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Pope John Paul II, whose beatification will be celebrated on 1 May 2011, was a pope of great contradiction. His tragedy lies in the discrepancy between his commitment to reform and dialogue in the world and his return to authoritarianism within the church.
It was his penchant for spiritual authoritarianism that contributed to the greatest tragedy of his tenure as pope: the sexual abuse of thousands of children globally. By holding church hierarchy paramount above the needs of the people, John Paul II perpetuated a toxic environment in which priests were permitted, often repeatedly, to sexually abuse children as long as the criminal behaviour was kept secret, preserving the public image of untarnished leadership.
Perhaps one of the best reflections of this is seen in John Paul II’s strong relationship with the Legion of Christ and its founder Marcial Maciel. Maciel is accused of decades of serious abuse against women and youth, much of which was allowed to percolate due in part to the 1983 bylaws John Paul II approved for Maciel’s religious order that demanded secrecy and prohibited criticism of its founder.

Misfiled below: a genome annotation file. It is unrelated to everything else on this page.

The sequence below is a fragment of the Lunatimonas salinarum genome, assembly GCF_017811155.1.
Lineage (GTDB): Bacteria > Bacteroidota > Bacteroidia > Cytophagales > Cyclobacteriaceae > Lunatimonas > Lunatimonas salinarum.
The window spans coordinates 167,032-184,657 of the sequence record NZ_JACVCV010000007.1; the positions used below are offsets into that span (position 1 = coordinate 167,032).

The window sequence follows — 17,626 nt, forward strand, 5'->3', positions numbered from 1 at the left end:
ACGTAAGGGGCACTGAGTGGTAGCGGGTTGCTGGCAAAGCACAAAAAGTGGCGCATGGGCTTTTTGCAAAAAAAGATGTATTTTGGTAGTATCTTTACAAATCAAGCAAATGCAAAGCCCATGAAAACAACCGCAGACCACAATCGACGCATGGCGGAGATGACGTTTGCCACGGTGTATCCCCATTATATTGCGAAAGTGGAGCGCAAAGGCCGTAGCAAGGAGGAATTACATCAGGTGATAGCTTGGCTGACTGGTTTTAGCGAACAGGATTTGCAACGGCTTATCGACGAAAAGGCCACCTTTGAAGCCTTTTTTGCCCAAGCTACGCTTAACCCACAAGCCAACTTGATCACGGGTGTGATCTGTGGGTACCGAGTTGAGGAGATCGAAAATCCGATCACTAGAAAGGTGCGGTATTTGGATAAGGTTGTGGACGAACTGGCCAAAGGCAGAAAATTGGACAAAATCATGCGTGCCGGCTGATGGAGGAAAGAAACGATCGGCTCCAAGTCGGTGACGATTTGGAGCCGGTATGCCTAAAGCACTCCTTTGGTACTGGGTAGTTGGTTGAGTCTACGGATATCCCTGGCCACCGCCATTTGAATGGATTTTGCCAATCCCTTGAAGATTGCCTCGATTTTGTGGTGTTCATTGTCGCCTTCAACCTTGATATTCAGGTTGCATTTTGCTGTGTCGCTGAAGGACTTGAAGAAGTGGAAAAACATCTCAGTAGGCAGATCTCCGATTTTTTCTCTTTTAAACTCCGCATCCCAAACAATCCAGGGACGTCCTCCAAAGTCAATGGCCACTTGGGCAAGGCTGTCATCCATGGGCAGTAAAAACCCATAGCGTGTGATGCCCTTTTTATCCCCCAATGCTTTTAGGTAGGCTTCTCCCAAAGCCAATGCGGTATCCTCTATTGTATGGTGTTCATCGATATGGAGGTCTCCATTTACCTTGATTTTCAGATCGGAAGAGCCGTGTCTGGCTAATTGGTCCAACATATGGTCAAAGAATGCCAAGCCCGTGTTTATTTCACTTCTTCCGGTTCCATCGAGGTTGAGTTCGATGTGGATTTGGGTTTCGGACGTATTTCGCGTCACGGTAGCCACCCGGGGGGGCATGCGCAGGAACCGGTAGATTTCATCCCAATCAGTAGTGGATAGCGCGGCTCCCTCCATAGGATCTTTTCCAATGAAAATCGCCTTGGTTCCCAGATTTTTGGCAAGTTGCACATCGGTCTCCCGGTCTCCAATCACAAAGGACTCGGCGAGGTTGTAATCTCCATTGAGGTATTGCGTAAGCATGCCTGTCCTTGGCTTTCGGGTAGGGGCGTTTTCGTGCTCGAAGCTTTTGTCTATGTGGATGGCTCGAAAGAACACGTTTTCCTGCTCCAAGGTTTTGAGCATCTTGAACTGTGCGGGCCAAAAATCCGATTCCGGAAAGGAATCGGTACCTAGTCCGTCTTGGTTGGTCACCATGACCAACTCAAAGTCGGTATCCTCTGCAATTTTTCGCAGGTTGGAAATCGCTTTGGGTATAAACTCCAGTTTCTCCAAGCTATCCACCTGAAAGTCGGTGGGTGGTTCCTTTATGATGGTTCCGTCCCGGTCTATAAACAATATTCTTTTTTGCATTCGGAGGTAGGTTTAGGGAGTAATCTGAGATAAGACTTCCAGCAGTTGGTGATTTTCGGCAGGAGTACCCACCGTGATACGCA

It was John Paul II’s same need for hierarchical control that also lead to the constriction of theology with scarring impact on people’s lives. His attempt to discredit liberation theology left thousands working for liberation without the full theological and ecclesial support they deserved while suffering under brutal political regimes.
Spiritual authoritarianism was also seen in John Paul II’s attempt to suppress discourse on gender equality which, in turn, deprived the Catholic world of the gifts women would bring to church leadership. His stance against lesbian, gay, bisexual and transgender (LGBT) people places him in complicity with local churches and governments who continue to deny the civil and moral equality of LGBT persons. Additionally, his repeated denouncements of condom use complicated the moral choice of millions around the world attempting to prevent the spread of HIV/AIDS and promote sexual health.
The International Movement We Are Church believes that beatification and ultimately sainthood should not be measured by whether a “miracle” can be attributed to a particular person, but rather, whether someone’s life truly embodies the values of Christ who sought, not power, but the well being of God’s people.